Understanding Arboriculture: Tree Removal

Trees can easily become damaged in a storm or become infected with parasites or pathogens. It’s always recommended to call an expert to assess the health of any tree that is causing concern, before it becomes unstable and dangerous. In the worst case scenario the tree may have to be felled. This is a last option for an arborist and is usually driven by the safety of the tree and the general public, as well as any property beneath the tree.

In this article I want to look at the situations where tree removal is necessary and where the law stands on cutting down trees.

Diseased Trees

A tree can live for many years with ailments that gradually claim parts of it; the process being kept in check by removing the dead or diseased portions. However continuing to do this can be expensive, and eventually so much of the tree may be removed that it is no longer viable. Before it becomes dangerous, it may be necessary to have it removed.

Many tree diseases can be easily transferred and tree felling is one way of trying to contain tree diseases like ash dieback or phoney peach disease before they get out of control.

Damaged and Dangerous Trees

Storms and especially lightning can wreak havoc on a tree. A tree that is split down the middle or has large branches hanging from it requires expert attention. Trees can also be damaged by herbicides, although they may recover. If a tree displays evidence of serious trunk damage, for example if the trunk is cracked, displays seams or dead stubs, these are warning signs that all is not well. Old, deep wounds could suggest extensive internal decay meaning the tree should be removed. Where more than 25 per cent of the trunk has been compromised, the tree may not strong enough to keep growing safely.

Crossed or rubbing branches should be dealt with as they are a danger and an area of potential weakness. Narrow branch angles can lead to splitting and preventative measures, such as Cobra Bracing, may be required. A tree surgeon can evaluate these issues and determine whether they can be corrected using specialist arborist equipment or if the tree needs to be removed.

Tree Removal

Unstable Tree Growth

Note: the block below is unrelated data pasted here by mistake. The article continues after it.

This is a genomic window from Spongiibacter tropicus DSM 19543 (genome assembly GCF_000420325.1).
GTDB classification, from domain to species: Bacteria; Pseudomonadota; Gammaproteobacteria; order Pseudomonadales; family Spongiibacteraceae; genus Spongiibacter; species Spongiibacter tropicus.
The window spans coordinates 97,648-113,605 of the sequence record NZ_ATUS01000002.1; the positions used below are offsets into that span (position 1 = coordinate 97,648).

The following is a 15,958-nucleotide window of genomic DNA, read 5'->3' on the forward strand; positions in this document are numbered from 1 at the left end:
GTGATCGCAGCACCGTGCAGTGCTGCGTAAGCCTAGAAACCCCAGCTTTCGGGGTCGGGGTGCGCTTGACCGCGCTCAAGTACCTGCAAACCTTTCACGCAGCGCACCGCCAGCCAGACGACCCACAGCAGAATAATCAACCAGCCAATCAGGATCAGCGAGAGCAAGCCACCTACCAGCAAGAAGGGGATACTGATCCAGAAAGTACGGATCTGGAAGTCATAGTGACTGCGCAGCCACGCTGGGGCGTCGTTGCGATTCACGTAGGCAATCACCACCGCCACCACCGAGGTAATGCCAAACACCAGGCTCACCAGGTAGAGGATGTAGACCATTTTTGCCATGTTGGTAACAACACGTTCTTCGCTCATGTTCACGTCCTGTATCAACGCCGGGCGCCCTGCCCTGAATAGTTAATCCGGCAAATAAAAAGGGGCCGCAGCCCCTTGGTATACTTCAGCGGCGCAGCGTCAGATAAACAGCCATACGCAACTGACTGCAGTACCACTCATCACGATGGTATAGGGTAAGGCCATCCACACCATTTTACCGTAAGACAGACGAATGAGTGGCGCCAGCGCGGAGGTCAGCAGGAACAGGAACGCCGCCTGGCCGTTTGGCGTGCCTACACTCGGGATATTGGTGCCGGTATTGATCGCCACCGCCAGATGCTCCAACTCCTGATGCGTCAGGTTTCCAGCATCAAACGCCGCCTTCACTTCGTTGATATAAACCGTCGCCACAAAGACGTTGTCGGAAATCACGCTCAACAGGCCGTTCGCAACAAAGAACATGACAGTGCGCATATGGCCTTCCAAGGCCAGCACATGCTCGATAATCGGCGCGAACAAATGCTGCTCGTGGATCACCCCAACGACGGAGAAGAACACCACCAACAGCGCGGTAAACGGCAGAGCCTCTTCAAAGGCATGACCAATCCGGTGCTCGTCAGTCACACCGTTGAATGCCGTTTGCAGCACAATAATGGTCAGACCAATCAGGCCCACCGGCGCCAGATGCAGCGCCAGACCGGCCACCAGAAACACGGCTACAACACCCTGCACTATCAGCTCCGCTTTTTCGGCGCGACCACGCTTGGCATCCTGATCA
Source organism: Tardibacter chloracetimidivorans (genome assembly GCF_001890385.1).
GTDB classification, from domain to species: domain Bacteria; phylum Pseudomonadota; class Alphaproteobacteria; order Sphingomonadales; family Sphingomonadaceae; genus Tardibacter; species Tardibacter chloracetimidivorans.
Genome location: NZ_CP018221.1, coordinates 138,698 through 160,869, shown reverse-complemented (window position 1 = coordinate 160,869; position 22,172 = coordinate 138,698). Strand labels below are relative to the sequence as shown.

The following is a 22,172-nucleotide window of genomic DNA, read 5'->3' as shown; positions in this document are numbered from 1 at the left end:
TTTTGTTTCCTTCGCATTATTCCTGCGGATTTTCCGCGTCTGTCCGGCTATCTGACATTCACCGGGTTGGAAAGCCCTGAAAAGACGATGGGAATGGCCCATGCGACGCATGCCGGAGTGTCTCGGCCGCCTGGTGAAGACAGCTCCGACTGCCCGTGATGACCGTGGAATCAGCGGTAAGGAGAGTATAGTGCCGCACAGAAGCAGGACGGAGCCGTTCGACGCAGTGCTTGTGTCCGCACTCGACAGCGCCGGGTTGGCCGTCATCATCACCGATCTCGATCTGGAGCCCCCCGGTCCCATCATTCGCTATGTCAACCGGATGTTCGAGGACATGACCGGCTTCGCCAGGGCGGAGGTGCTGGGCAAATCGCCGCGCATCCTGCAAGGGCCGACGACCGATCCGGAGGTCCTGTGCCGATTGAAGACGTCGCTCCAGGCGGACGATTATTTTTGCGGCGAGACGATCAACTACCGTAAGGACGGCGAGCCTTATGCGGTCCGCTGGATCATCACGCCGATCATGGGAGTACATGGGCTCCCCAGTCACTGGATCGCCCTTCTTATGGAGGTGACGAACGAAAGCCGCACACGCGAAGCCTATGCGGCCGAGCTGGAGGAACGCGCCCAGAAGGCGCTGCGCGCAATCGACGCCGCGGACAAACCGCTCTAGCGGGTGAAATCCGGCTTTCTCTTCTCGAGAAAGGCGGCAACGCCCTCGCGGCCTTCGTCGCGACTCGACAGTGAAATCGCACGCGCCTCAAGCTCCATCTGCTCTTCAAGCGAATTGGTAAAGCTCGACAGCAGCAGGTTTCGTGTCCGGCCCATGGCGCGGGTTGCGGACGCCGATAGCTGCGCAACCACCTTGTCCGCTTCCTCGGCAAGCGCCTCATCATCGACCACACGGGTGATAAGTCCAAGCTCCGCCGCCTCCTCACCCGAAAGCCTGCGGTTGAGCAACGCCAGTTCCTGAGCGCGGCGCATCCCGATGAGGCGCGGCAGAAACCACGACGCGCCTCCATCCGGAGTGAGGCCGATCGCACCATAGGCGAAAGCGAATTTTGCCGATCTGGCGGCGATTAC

A dying tree that is not in danger of damaging on anyone or anything can probably be left to die in peace. Dead trees can be havens for wildlife. If however it is posing a risk to people or property then rapid action is recommended! Professional advice is always necessary in weighing up the pros and cons of whether to remove a tree that is potentially becoming unstable. Arborists will consider the species of the tree, its general health, whether the trunk is damaged and if any part of the tree is hollow. When the tree is hollow, the xylem and phloem may still function, but trunk strength may be compromised.

Large dead branches could be dangerous, and if most of its dead branches are on one side, the tree could be a lopsided hazard. Sprouts or small branches from the trunk could indicate that the tree is very stressed.

If the tree is leaning, has damaged roots, is under power lines or has very little space it may need to be removed.

Felling trees is inherently dangerous and definitely a job for a trained and qualified professional.

Tree Felling and the Law

Before undertaking any significant work on a tree, it is wise to establish if the tree is covered by a Tree Protection Order (TPO). TPOs are administered by Local Planning Authorities (LPA), and are made to protect trees that make a significant contribution to the local area. To carry out tree works requires an application to the appropriate LPA. An arborist can provide advice when making an application to fell a protected tree.

If a tree does not have a TPO but is in a conservation area, the LPA must receive notice of any works at least six weeks prior so that it can consider giving the tree a TPO. For trees less than 1.5 metres in height or 7.5 centimetres in diameter, this is not necessary.

The Forestry Commission is responsible for the protection of forests in Great Britain, which includes issuing licences for felling trees. Prosecution can result from felling trees without a licence. The landowner can apply for the licence, or you may do so if you are a tenant of the property and the terms of your lease entitle you to fell trees. If in doubt, it is best to check with your local Forestry Commission office. Forms are also available online from the Forestry Commission website at http://www.forestry.gov.uk/felling. In ordinary private gardens, a licence to fell trees is generally not required.

Always seek the expertise of a professional arborist or tree surgeon if you’re worried about a diseased, damaged or unstable tree.